Are you smart enough to know you might not be that smart?
Back in college, thirty years ago, I promoted rock bands. Once I did a show in Ortonville, Minnesota at the White Eagle Ballroom … in the middle of nowhere. Even though Ortonville only had a population of two thousand, the White Eagle was a great venue for small concerts. Since there was nothing else to do, kids from a hundred mile radius would flock.
This was my first show in Ortonville. In fact I’d never even been there before and the headlining act was an icon Minneapolis glitter band called Straight Up. I knew the band pretty well and the last thing I wanted to do is put on a bad show and have no one show up. Plus I was on the hook for $3000.
My modus operandi was to find a local contact to put up our posters and hopefully start an “excitement virus.” I found Gordy, seventeen, still in high school – and a police dispatcher. How bad can this be – a discount on security. Since I had set everything else up … all that was needed was to put up the posters and get the word out.
Three weeks later, I traveled back to Ortonville to do the show with Dave Theige, my roommate. We got in late the day before and checked into a motel. The next morning, I got up before Dave and went out for breakfast and survey the town for our show’s exposure.
I went everywhere in pursuit to find posters. I found none! What happened to Gordy?
After several hours, I finally tracked him down. “Where are all the posters?” Gordy’s response was to hand me back forty of the fifty posters I gave him. “I only needed six.” “Great!” I said sarcastically. I needed six hundred people to break even. That’s sixty per poster. Unlikely!
Well, the show came and went and I made about two thousand dollars. Gordy manned the door so all Dave and I had to do was hang out with the bands and “rock.”.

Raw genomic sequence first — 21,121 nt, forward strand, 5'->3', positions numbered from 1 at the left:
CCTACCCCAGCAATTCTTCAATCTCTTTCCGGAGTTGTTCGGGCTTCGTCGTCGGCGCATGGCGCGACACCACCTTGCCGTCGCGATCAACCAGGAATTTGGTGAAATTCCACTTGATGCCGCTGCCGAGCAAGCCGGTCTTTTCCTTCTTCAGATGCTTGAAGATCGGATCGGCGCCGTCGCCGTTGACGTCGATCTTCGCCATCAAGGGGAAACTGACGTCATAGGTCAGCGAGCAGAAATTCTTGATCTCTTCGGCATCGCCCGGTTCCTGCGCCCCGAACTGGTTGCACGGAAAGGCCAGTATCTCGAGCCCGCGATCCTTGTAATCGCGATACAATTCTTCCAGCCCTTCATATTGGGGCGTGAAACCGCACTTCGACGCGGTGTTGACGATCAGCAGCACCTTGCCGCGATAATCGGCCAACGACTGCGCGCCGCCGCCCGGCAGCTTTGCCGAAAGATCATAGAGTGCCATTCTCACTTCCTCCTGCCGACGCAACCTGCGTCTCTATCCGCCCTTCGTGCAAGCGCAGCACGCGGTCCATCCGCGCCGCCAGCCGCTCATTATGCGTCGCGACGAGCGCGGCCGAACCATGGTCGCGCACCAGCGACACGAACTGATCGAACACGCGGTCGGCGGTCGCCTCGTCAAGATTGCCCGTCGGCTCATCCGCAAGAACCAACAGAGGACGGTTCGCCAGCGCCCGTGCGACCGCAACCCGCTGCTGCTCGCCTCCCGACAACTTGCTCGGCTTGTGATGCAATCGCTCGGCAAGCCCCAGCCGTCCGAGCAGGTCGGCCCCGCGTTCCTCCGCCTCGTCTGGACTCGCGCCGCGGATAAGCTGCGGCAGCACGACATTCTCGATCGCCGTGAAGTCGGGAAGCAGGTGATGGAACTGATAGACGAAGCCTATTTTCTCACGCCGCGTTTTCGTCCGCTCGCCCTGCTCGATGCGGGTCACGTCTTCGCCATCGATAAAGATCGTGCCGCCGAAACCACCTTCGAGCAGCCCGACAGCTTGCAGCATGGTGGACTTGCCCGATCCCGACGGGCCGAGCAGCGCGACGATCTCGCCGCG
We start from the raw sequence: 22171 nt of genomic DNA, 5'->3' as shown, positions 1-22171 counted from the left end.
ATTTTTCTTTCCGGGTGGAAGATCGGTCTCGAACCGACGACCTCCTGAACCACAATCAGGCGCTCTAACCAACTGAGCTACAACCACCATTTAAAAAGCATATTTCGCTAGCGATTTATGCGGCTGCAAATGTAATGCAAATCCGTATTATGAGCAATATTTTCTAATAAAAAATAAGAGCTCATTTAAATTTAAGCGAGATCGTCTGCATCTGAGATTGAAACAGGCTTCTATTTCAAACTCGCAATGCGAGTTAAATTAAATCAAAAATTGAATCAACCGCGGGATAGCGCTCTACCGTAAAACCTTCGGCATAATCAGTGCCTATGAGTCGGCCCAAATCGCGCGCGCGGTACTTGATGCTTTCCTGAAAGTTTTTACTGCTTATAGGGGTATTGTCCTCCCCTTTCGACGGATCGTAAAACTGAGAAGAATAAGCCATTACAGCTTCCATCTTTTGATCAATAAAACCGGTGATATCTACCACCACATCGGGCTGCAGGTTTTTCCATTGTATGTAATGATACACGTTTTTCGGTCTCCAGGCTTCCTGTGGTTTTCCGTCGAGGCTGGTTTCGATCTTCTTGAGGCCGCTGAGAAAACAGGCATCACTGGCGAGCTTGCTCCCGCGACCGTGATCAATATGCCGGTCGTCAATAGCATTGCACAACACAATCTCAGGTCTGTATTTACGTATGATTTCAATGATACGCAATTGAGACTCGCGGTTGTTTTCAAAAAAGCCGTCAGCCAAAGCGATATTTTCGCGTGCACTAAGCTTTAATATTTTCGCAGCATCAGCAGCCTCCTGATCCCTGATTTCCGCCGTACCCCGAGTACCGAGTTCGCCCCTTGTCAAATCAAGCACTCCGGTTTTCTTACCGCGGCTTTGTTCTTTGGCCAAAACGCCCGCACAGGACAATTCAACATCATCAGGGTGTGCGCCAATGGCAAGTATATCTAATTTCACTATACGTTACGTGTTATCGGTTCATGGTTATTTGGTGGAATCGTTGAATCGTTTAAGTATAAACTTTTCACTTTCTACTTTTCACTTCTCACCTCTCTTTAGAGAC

After the show, I sat down with Gordy. “Where did all these people come from … and how the hell did they hear about it?” Gordy came back with this:
“I put the posters in the places where the kids would see them when they were with their friends, so they’d talk about the show.” This meant posters on telephone poles on the way to keg parties.
In addition, Gordy enlisted members of his “Tribe” (in Seth Godin jargon) to spread the word – and make sure that there were no parties or anything else happening to compete with our show.
I wouldn’t have put up the posters in places like that. Where I would have, the kids wouldn’t have seen them – or if they did they wouldn’t have talked about it. And there’s no way I could have squashed any potential competition. Fortunately Gordy did. That’s all that mattered.
Too many times, professionally and personally – we think we know everything, we have all the answers. Being smart isn’t knowing everything, because we never will.
Be smart is knowing that we may not be that smart!
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